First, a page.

The Reed of God (Notre Dame, IN: Christian Classics, 2006)
On the surface, this may look like just a pious little Catholic devotional book about Mary, suitable for Advent reading if your taste runs along these lines. But Caryll Houselander was a remarkable twentieth century mystic and her writing conveys much more depth than sentimentality. She appreciates silence, contemplative waiting, and the embodied nature of authentic Christian spirituality. When she asserts that a person lost in sin is like the tomb in which Christ rests — awaiting resurrection — she skewers conventional piety and judgmental religiosity while simultaneously weaving hope, compassion and mystical truth together. This is a must-read for Catholics, but anyone who is open to a meaningful meditation on Mary will want to peruse this book.
Finding the Treasure: Letters from a Global Monk (Collegeville, MN: Cistercian Publications, 2011)
A charming and humble autobiography of a twentieth-century Trappist monk, told in the form of letters written to a friend. Roberts, the son of an Anglican bishop, recounts his youth in the far east, conversion to Catholicism and eventual entry into Trappist life, leading ultimately to Rome where for years he served as an assistant to the Abbot General (the leader of Trappists worldwide). As he tells his story, Roberts provides a rich insight into cloistered life, along with down-to-earth reminisicences of several famous monks, including Thomas Keating and Bernardo Olivera. But most important of all is his candid sharing of his own inner life, as he continually sought to be faithful to Christ in the midst of his extraordinarily rich life.
I’ve read a number of wonderful books on the ancient monastic practice of Lectio Divina, but I keep coming back to this one. Steeped in the author’s own formation as a Trappist monk and spiritual guide, Sacred Reading provides a thoughtful look at lectio not only as a spiritual practice but as a method of theological mindfulness, of discerning the rich meaning of scripture, and ultimately of presenting oneself to the Holy Spirit for the purpose of ongoing formation in Christ.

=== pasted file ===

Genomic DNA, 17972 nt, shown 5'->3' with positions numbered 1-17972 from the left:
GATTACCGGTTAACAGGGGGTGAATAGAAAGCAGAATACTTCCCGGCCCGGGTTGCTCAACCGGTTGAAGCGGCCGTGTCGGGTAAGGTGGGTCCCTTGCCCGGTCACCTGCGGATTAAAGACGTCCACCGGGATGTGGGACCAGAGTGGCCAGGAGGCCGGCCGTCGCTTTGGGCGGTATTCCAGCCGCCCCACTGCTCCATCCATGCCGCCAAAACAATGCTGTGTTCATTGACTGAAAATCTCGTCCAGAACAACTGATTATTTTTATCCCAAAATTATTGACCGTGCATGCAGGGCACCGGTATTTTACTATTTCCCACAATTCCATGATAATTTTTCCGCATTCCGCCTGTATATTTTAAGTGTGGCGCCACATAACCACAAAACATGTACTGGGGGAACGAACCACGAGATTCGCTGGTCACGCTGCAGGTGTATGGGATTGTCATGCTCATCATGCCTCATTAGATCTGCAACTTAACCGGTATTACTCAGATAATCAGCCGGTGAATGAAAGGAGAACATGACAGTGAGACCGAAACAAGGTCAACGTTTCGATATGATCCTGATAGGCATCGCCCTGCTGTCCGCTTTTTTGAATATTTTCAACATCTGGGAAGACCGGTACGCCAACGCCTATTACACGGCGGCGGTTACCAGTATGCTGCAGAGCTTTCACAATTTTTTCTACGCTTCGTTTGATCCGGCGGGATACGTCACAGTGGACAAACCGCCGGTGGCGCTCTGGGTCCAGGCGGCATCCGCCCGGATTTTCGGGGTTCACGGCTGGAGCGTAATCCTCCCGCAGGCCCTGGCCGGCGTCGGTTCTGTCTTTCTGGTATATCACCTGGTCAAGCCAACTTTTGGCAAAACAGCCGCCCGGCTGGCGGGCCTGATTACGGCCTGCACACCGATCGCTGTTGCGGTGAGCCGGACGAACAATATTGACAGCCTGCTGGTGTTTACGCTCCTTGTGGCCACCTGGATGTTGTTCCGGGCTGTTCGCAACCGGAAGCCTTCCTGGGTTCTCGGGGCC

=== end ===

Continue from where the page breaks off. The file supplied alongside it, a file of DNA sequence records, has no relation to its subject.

If approached carelessly, lectio divina can be just another practice of solipsistic self-exploration, offering little benefit other than an opportunity to know the self better. It’s a good thing to know oneself, but this spiritual practice offers so much more, for it is really about knowing God — something Casey clearly understands and an insight which informs this must-read book.
Spiritual direction (or spiritual accompaniment) has become a widespread ministry in Catholic and mainstream Protestant circles over the last four decades, and this book by Kenneth Leech, published in 1977, may have directly contributed to its rise in popularity. Leech wrote the book with Anglican clergy in mind, only to discover that it found a larger audience among American laypeople. Heavily footnoted and steeped in history, it’s not a casual read — but it is a rich and rewarding one. The title comes from the Irish word anamchara (also spelled anam cara, as made popular in the 1990s by John O’Donohue), and speaks to the longstanding Celtic practice of elders providing spiritual mentoring to individuals. Leech explores not only the history of spiritual companionship, but also its therapeutic and prophetic (social/political) dimensions. Soul Friend is an essential book for anyone providing a ministry of spiritual companionship, but it is also a valuable book for anyone serious about the practice of Christian spirituality.